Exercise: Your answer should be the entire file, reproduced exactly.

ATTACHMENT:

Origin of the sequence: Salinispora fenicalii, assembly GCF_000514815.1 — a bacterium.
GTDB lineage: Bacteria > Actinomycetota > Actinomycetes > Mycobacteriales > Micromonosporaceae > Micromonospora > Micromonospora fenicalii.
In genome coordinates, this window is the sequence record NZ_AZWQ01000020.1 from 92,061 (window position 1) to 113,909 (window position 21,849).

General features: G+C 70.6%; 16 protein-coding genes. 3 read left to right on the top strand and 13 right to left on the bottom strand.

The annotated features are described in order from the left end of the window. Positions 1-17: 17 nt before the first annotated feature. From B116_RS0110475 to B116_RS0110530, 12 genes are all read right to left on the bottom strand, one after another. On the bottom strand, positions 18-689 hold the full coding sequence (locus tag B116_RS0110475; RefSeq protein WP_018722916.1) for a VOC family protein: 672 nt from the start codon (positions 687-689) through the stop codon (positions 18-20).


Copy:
Origin of the sequence: Salinispora fenicalii, assembly GCF_000514815.1 — a bacterium.
GTDB lineage: Bacteria > Actinomycetota > Actinomycetes > Mycobacteriales > Micromonosporaceae > Micromonospora > Micromonospora fenicalii.
In genome coordinates, this window is the sequence record NZ_AZWQ01000020.1 from 92,061 (window position 1) to 113,909 (window position 21,849).

General features: G+C 70.6%; 16 protein-coding genes. 3 read left to right on the top strand and 13 right to left on the bottom strand.

The annotated features are described in order from the left end of the window. Positions 1-17: 17 nt before the first annotated feature. From B116_RS0110475 to B116_RS0110530, 12 genes are all read right to left on the bottom strand, one after another. On the bottom strand, positions 18-689 hold the full coding sequence (locus tag B116_RS0110475; RefSeq protein WP_018722916.1) for a VOC family protein: 672 nt from the start codon (positions 687-689) through the stop codon (positions 18-20).